Watering in Late Fall

If you want to see healthy outdoor plants in the spring, it’s important to water them in late fall.  Like most all things in life, you can certainly overdo it, but the norm tends to be minimal maintenance after the leaves have been frosted and dropped of the plants.  This usually amounts to a little light raking or removal of the leaves at best.  In addition to leaf removal, maintaining adequate soil moisture is a critical step.

First, check your perennials, shrubs, trees and lawn with a simple screwdriver test.  Push your favorite tool into the soil in several places, then pull it out and look at the blade.  If it shows a dry and powdery residue, water the area with several light applications of water, allowing it to soak in before the next application.  If the blade is muddy, there is no need to water, just keep in mind that the soil surface may dry out if the weather turns to windy and warm in mid to late November.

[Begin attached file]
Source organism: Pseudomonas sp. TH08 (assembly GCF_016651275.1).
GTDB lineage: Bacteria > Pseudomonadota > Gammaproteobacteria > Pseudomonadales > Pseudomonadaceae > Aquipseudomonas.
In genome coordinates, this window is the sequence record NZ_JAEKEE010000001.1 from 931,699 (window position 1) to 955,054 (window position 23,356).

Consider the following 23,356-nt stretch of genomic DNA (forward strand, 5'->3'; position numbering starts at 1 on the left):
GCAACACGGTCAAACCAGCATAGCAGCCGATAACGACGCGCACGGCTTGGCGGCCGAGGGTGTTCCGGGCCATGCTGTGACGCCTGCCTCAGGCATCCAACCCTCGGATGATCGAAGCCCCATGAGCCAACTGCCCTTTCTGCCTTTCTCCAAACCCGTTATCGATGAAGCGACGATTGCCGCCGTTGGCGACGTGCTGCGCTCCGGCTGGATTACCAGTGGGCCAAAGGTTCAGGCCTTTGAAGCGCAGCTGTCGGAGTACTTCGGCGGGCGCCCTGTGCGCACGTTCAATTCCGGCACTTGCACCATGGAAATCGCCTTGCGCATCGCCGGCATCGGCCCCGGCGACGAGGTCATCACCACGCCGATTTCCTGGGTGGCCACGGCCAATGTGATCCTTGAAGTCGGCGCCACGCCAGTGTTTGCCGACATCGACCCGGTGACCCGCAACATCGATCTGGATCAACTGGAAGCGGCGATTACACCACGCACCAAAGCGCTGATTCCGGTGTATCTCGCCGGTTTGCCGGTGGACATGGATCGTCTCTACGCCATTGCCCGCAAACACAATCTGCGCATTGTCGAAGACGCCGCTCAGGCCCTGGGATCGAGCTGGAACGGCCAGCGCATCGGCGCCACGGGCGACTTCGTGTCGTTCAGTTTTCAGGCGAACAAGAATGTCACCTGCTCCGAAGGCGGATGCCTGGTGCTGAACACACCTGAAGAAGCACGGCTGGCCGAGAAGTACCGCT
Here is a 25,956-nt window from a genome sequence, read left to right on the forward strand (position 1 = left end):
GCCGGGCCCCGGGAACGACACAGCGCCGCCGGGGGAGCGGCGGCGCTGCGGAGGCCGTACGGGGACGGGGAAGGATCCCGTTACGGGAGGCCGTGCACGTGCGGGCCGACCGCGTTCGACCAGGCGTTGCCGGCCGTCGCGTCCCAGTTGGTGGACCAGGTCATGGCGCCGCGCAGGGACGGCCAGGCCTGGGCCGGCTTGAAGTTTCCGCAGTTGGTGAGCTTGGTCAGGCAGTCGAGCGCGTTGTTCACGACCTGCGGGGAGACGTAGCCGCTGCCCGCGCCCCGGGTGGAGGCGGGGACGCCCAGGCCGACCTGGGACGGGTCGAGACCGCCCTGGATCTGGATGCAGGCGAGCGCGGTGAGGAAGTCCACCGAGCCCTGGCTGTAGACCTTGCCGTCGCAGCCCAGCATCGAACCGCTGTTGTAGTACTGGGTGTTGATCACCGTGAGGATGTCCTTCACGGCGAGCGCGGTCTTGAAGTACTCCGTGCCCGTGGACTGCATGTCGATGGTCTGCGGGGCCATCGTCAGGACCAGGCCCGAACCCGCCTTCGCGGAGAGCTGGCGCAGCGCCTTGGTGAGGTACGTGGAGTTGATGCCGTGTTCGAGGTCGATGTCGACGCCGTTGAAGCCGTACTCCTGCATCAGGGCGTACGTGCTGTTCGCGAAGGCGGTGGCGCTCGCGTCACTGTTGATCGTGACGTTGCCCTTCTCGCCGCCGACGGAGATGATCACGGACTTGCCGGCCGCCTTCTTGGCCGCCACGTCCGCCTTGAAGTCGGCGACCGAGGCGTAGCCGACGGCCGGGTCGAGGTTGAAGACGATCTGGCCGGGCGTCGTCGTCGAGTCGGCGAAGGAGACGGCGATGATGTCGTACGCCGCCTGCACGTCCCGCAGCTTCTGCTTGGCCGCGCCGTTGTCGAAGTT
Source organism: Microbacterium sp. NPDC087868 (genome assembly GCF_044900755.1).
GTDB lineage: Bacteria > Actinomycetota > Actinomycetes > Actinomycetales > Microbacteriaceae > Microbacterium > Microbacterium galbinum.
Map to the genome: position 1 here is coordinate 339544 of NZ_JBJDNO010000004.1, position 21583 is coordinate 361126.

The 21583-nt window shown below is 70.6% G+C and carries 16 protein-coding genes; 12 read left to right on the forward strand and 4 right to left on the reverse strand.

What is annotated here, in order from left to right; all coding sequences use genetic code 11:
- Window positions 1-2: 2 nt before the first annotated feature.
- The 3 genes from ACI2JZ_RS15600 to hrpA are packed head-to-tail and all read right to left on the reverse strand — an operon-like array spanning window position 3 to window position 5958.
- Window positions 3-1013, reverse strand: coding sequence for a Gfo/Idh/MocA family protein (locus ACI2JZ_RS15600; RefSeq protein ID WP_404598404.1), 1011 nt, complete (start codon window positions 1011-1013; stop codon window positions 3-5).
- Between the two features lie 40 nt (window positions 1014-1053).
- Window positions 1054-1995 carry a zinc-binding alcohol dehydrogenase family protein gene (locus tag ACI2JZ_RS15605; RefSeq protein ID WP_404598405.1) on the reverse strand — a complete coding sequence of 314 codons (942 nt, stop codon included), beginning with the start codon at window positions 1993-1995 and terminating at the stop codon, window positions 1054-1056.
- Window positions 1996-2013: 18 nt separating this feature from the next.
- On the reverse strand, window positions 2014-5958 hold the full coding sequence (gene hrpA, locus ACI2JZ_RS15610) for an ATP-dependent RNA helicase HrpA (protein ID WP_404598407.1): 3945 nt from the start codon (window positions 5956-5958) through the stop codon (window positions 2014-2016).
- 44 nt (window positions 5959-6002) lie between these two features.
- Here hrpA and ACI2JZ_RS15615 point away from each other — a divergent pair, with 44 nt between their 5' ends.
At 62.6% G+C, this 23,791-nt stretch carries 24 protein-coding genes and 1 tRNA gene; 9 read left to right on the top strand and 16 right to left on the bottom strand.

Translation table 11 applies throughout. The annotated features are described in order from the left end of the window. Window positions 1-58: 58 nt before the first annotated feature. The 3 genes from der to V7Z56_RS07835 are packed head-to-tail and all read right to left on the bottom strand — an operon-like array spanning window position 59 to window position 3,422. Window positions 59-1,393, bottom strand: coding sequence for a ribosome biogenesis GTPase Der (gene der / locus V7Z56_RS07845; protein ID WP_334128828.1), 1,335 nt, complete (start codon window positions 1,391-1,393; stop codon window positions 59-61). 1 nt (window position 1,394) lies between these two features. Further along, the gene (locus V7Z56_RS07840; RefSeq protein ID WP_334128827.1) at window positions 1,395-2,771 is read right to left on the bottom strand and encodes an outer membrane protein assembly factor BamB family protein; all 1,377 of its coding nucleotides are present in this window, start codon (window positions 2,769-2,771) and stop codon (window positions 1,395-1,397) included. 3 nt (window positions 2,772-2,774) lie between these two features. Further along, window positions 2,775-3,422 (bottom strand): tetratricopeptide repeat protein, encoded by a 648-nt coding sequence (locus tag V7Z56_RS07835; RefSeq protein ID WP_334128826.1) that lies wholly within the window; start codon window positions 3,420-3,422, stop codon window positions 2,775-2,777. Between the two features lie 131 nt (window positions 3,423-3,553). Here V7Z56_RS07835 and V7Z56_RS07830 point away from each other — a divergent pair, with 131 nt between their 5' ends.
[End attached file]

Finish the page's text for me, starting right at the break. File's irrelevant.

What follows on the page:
After watering, be sure to take the hose off the outdoor water spigot to avoid damage to the plumbing.  Then, coil up the hose and bring it indoors to extend its life.

John Fech
Horticulture Extension Educator at Nebraska Extension
John Fech is a horticulturist with the University of Nebraska-Lincoln and certified arborist with the International Society of Arboriculture. The author of 2 books and over 200 popular and trade journal articles, he focuses his time on teaching effective landscape maintenance techniques, water conservation, diagnosing turf and ornamental problems and encouraging effective bilingual communication in the green industry. He works extensively with the media to extend the message of landscape sustainability, making over 100 television and radio appearances each year.
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